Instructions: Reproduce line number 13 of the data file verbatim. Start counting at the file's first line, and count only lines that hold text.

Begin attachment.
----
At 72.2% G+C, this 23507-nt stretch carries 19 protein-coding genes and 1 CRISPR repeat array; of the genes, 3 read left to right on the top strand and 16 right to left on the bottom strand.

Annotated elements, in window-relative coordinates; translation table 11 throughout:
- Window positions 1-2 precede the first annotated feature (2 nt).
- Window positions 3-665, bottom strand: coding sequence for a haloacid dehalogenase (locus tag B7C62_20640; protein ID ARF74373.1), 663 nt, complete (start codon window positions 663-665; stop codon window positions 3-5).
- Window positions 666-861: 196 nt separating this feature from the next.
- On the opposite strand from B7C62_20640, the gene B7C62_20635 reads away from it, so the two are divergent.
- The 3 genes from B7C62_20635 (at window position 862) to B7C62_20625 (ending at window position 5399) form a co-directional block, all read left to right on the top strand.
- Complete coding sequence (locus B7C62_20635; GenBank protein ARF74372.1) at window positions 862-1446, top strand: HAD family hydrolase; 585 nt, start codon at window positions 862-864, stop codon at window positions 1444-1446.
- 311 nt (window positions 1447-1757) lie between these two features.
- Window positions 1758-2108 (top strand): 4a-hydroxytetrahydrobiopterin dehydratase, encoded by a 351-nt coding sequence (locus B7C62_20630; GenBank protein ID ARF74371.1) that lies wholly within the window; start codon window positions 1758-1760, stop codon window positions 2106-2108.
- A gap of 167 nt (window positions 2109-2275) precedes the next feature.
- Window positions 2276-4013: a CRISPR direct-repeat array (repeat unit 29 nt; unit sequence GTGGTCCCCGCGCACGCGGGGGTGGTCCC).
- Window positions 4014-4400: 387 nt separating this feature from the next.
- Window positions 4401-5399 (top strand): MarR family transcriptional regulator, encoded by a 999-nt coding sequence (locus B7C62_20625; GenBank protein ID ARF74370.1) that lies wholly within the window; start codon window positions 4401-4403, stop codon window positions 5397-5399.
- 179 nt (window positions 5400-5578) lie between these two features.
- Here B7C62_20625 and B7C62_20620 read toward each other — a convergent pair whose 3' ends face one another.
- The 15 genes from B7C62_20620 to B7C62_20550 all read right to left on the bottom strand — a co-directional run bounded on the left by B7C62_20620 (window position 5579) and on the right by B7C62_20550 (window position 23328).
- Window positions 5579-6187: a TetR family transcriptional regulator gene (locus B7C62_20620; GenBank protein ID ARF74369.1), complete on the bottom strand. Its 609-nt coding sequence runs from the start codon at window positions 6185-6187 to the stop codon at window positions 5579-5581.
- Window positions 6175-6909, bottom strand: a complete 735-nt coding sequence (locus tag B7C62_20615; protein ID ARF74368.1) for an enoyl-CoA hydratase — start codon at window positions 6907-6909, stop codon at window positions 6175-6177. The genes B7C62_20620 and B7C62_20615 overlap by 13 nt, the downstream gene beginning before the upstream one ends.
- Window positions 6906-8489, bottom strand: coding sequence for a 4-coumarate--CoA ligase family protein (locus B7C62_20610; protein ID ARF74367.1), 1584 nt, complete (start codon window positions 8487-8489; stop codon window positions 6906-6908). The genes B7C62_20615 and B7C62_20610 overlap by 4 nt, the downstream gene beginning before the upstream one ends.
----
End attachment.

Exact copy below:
- Window positions 4014-4400: 387 nt separating this feature from the next.